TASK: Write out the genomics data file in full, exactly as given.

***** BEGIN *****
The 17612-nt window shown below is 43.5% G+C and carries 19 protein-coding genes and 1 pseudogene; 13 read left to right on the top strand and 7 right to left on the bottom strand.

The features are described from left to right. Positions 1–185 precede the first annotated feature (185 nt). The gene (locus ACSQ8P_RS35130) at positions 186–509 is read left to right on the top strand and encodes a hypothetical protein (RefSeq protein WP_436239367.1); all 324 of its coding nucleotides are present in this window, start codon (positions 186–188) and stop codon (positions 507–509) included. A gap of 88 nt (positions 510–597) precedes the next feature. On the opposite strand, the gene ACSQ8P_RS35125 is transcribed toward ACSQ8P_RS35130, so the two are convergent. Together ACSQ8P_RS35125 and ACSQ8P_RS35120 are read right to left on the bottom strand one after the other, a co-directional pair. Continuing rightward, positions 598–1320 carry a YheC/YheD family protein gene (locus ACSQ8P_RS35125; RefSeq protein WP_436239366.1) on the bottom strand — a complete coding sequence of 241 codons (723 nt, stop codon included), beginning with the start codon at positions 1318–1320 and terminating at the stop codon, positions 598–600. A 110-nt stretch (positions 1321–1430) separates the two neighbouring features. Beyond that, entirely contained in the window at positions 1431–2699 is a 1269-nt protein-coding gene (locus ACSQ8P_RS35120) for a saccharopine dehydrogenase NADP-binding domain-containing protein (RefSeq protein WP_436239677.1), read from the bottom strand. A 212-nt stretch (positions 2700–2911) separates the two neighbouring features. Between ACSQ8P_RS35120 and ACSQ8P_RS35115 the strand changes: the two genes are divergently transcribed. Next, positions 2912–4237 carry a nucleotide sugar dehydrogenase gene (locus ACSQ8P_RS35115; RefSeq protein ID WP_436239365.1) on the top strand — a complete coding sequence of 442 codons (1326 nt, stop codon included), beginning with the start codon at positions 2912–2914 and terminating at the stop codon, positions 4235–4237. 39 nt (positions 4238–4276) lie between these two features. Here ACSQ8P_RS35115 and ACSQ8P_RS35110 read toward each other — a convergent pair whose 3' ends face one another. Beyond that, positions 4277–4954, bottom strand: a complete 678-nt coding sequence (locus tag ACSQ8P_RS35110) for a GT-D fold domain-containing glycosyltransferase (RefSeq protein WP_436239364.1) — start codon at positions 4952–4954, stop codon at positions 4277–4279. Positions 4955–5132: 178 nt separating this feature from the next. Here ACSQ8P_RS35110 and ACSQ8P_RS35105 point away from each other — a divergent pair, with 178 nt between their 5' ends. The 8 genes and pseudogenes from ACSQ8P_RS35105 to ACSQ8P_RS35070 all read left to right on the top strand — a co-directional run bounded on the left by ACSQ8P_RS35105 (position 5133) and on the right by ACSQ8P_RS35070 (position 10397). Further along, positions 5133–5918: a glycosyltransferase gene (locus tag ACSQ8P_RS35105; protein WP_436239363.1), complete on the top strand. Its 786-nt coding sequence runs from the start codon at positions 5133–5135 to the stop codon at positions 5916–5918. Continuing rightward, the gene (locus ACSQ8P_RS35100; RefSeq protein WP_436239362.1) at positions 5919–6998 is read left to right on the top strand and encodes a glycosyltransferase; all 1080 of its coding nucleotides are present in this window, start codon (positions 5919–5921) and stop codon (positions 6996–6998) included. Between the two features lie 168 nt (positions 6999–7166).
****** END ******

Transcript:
The 17612-nt window shown below is 43.5% G+C and carries 19 protein-coding genes and 1 pseudogene; 13 read left to right on the top strand and 7 right to left on the bottom strand.

The features are described from left to right. Positions 1–185 precede the first annotated feature (185 nt). The gene (locus ACSQ8P_RS35130) at positions 186–509 is read left to right on the top strand and encodes a hypothetical protein (RefSeq protein WP_436239367.1); all 324 of its coding nucleotides are present in this window, start codon (positions 186–188) and stop codon (positions 507–509) included. A gap of 88 nt (positions 510–597) precedes the next feature. On the opposite strand, the gene ACSQ8P_RS35125 is transcribed toward ACSQ8P_RS35130, so the two are convergent. Together ACSQ8P_RS35125 and ACSQ8P_RS35120 are read right to left on the bottom strand one after the other, a co-directional pair. Continuing rightward, positions 598–1320 carry a YheC/YheD family protein gene (locus ACSQ8P_RS35125; RefSeq protein WP_436239366.1) on the bottom strand — a complete coding sequence of 241 codons (723 nt, stop codon included), beginning with the start codon at positions 1318–1320 and terminating at the stop codon, positions 598–600. A 110-nt stretch (positions 1321–1430) separates the two neighbouring features. Beyond that, entirely contained in the window at positions 1431–2699 is a 1269-nt protein-coding gene (locus ACSQ8P_RS35120) for a saccharopine dehydrogenase NADP-binding domain-containing protein (RefSeq protein WP_436239677.1), read from the bottom strand. A 212-nt stretch (positions 2700–2911) separates the two neighbouring features. Between ACSQ8P_RS35120 and ACSQ8P_RS35115 the strand changes: the two genes are divergently transcribed. Next, positions 2912–4237 carry a nucleotide sugar dehydrogenase gene (locus ACSQ8P_RS35115; RefSeq protein ID WP_436239365.1) on the top strand — a complete coding sequence of 442 codons (1326 nt, stop codon included), beginning with the start codon at positions 2912–2914 and terminating at the stop codon, positions 4235–4237. 39 nt (positions 4238–4276) lie between these two features. Here ACSQ8P_RS35115 and ACSQ8P_RS35110 read toward each other — a convergent pair whose 3' ends face one another. Beyond that, positions 4277–4954, bottom strand: a complete 678-nt coding sequence (locus tag ACSQ8P_RS35110) for a GT-D fold domain-containing glycosyltransferase (RefSeq protein WP_436239364.1) — start codon at positions 4952–4954, stop codon at positions 4277–4279. Positions 4955–5132: 178 nt separating this feature from the next. Here ACSQ8P_RS35110 and ACSQ8P_RS35105 point away from each other — a divergent pair, with 178 nt between their 5' ends. The 8 genes and pseudogenes from ACSQ8P_RS35105 to ACSQ8P_RS35070 all read left to right on the top strand — a co-directional run bounded on the left by ACSQ8P_RS35105 (position 5133) and on the right by ACSQ8P_RS35070 (position 10397). Further along, positions 5133–5918: a glycosyltransferase gene (locus tag ACSQ8P_RS35105; protein WP_436239363.1), complete on the top strand. Its 786-nt coding sequence runs from the start codon at positions 5133–5135 to the stop codon at positions 5916–5918. Continuing rightward, the gene (locus ACSQ8P_RS35100; RefSeq protein WP_436239362.1) at positions 5919–6998 is read left to right on the top strand and encodes a glycosyltransferase; all 1080 of its coding nucleotides are present in this window, start codon (positions 5919–5921) and stop codon (positions 6996–6998) included. Between the two features lie 168 nt (positions 6999–7166).